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It's a new era for youth activism – and world leaders must listen

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Image: Unsplash/Simon Maage

Natalie Pierce
Head of Global Shapers Community, World Economic Forum
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Davos Agenda

This article is part of: World Economic Forum Annual Meeting
  • The current generation of youth is the most outspoken, informed and empowered the world has ever seen.
  • Fifty young leaders – Global Shapers – will be shaking things up at the World Economic Forum's Annual Meeting in Davos.
  • The international community must listen to and collaborate with young people to improve lives and protect the planet.

Young innovators, activists and entrepreneurs are leading movements and solutions to manifest a more inclusive, sustainable and resilient world.

As one of the most outspoken, informed and empowered generations to-date, young people today have spent years honing their messages and abilities, building resources and networks, and improving their activism and reach.

Young people are not only raising their voices but taking direct action too. Youth have become leaders occupying top-level positions that enable them to improve lives and protect the planet.

From promoting equity and dignity in the workplace to achieving environmental justice and responsible technology governance, it’s past time for the international community to learn from their leadership and collaborate with them – starting in Davos.

Have you read?
  • How to follow Davos 2023

Fifty of these young leaders – Global Shapers – will shake up the World Economic Forum’s Annual Meeting 2023, which is taking place in Davos from 16-20 January.

In 2020, Global Shapers published the world’s first youth-driven pandemic recovery plan. Between 2021–2022, Global Shapers volunteered through their local hubs to execute projects that directly supported nearly 200,000 people and raised awareness of critical global and local issues among one million people worldwide.

It is imperative that we take notice and collaborate during #WEF23. Here's why:

  • Young people make bold demands to protect our collective future. They are ready to collaborate and accept lifestyle changes for their imperatives to be realized.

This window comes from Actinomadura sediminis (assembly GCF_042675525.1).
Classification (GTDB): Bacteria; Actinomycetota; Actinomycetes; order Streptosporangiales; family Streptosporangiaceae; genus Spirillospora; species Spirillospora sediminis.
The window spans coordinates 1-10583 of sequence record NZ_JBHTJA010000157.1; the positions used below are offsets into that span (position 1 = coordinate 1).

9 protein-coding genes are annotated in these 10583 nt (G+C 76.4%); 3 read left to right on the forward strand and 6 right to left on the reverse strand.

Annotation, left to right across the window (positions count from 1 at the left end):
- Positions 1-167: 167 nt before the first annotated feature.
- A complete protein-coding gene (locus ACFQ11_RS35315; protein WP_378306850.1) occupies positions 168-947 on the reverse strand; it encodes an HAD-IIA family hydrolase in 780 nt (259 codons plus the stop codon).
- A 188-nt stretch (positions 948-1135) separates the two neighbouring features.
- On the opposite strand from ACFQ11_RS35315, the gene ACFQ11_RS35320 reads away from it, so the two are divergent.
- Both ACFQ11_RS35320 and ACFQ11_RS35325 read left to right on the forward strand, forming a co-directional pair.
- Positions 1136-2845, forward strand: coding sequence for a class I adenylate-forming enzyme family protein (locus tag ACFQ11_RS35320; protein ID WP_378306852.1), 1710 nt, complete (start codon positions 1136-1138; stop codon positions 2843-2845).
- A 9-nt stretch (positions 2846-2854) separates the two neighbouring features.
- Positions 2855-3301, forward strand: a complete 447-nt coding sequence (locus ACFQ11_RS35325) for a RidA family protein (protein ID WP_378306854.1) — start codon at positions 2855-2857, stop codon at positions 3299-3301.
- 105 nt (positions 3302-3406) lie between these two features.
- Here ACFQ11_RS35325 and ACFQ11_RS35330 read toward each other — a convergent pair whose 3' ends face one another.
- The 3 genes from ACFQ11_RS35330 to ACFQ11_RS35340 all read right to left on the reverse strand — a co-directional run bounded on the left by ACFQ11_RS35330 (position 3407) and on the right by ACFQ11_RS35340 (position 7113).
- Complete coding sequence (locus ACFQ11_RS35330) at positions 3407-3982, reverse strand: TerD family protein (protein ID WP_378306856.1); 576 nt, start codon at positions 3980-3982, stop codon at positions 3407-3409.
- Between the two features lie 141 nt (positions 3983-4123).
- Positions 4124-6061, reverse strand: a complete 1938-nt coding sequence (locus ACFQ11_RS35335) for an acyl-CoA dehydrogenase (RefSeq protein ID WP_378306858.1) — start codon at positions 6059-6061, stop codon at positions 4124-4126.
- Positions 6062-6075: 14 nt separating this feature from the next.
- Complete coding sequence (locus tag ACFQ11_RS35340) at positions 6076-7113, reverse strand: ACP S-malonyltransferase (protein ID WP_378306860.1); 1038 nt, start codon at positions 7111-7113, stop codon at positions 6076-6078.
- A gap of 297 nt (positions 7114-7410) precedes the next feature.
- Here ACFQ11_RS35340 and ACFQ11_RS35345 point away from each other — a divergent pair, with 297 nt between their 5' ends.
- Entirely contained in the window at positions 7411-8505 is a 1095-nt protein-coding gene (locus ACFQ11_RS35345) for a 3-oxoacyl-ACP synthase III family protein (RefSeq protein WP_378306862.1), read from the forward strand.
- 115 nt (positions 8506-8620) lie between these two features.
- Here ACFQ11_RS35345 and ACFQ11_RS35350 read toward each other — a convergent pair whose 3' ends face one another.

• Youth messages are science-based and grounded in research and lived experience. Today’s activists have zero-tolerance for misinformation and toxicity or discrimination in media.
  • Youth activism is empathetic, inclusive, and intergenerational. Young people understand that equity and justice cut across every topic. Youth activism has learned from the achievements and mistakes of its ancestors.
  • Young leaders present achievable targets that cannot be dismissed as idealism. Roll up your sleeves and get ready to work – youth will provide determined optimism and accountability.
  • Youth demands are followed by youth action. Young people are actively participating in creating the change they want to see.

Young leaders want to see real progress made towards both humans and the environment flourishing.

What is youth’s call to action for individuals, organizations, and governments to accelerate solutions for the world’s most pressing global challenges, and how are young people leading the way?

Climate and nature

It’s time to value nature more highly than profit or geopolitics.

Youth activists call on governments and financial institutions to make good on their promises and take drastic action to keep global warming within 1.5°C.

Business leaders must decarbonize and dramatically reduce greenhouse gas emissions of their operations and supply chains. Policymakers must incentivize sustainable consumption and penalize production that’s not sustainable. Financial institutions must refuse to bankroll corporations initiating new fossil fuel exploration.